Pieces to the Synoptic Puzzle: Papias and Luke 1:1-4

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Despite a rather turbulent transmission process, the Synoptic Gospels retain an astonishing amount of authentic and reliable material.

New Testament Canon

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When discussing the question of inspiration of Scripture, it is important to consider also the way in which the church determined which books were from God and which were not. Most of us take for granted that the New Testament always had twenty-seven books.

The Two Great Principles and Sefer Pitron Torah

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The command to love one’s neighbor was already thought of during the Second Commonwealth as the essence of the second half of the Decalogue, in which sense it is quoted in Sefer Pitron Torah.

“Son of Man”: Jesus’ Most Important Title

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There is a common thread uniting the views of those who think that Jesus signaled Daniel 7 by using the Aramaic bar enash in the middle of Hebrew speech. Anyone who holds this view must assume that Jesus spoke or taught in Hebrew much of the time. That Jesus used Hebrew a significant amount of the time is a sociolinguistic conclusion that has a growing number of supporters in New Testament scholarship, but one that is still a minority opinion.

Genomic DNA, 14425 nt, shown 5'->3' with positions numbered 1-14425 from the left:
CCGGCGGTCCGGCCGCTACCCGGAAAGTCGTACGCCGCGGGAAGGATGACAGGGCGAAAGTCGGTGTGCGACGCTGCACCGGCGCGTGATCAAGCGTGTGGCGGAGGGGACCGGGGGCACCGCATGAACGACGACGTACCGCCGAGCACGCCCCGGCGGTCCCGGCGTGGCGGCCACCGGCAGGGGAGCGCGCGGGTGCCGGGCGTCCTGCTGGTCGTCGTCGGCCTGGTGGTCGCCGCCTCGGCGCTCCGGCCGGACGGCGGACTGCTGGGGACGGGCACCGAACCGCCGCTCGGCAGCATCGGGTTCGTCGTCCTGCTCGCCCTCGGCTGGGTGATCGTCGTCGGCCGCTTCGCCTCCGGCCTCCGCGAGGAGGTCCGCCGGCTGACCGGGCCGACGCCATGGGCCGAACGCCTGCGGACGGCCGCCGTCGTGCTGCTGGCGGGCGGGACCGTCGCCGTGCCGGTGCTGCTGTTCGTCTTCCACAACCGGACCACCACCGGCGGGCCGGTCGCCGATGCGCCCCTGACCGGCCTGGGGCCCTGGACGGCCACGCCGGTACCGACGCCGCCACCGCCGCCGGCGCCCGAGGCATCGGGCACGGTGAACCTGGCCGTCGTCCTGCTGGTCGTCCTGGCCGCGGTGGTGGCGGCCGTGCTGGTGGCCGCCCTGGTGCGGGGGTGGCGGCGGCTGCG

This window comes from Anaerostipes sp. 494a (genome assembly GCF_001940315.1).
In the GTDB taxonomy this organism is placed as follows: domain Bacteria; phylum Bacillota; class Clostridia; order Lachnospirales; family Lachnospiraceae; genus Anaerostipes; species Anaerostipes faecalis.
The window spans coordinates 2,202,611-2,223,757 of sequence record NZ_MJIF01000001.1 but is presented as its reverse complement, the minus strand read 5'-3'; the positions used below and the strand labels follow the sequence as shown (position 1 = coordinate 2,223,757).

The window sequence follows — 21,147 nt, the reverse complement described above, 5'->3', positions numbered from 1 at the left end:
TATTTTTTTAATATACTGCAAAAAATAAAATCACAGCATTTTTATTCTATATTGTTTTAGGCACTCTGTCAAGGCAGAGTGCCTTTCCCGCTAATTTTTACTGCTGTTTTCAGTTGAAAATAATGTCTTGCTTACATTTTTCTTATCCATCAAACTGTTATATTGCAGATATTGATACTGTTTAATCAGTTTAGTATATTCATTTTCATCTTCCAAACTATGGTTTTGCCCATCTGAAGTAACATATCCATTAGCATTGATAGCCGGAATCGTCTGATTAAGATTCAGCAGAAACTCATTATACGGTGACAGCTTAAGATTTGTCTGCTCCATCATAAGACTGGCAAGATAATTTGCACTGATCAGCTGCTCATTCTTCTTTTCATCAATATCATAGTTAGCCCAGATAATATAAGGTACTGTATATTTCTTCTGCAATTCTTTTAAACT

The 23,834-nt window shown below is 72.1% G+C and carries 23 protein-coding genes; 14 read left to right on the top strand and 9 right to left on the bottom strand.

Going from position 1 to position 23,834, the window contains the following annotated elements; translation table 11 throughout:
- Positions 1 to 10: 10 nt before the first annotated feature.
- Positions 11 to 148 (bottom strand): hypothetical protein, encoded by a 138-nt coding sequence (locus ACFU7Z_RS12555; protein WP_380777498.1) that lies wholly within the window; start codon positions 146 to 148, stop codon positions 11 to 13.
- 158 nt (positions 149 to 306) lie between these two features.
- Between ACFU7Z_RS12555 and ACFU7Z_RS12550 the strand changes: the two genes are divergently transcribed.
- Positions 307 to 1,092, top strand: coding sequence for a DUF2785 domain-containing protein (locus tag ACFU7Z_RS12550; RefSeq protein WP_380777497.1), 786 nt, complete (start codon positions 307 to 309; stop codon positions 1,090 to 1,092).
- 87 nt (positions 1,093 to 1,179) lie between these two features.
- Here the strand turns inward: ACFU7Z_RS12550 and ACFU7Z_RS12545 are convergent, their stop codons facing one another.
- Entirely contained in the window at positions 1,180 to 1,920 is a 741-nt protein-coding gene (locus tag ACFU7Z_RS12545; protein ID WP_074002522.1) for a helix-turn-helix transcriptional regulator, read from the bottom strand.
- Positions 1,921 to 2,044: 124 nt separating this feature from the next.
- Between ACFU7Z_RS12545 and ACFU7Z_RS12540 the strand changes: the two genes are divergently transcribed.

Book Review: Brad Young’s Jesus and His Jewish Parables

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From the outset Young argues that the best way to understand what Jesus was teaching in his parables is to try to hear him as he spoke to his people. The author argues that this can best be done by analyzing the parables of Jesus together with those told by other rabbis of his day.

Understanding Parables

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The rabbis taught, “Do not underestimate the value of parables, because by means of parables a person can master the words of Torah” (Song of Songs Rabbah 1:8).

Discovering the Hebrew Undertext of the Synoptic Gospels

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One may contend that there existed a basic text of Jesus’ life story written in Hebrew. One arrives at this assumption not merely on the basis of the church fathers’ writings, but because the Greek texts of the synoptic gospels show so much evidence of being “translation Greek,” that is, Greek that contains Hebrew idioms and sentence structures.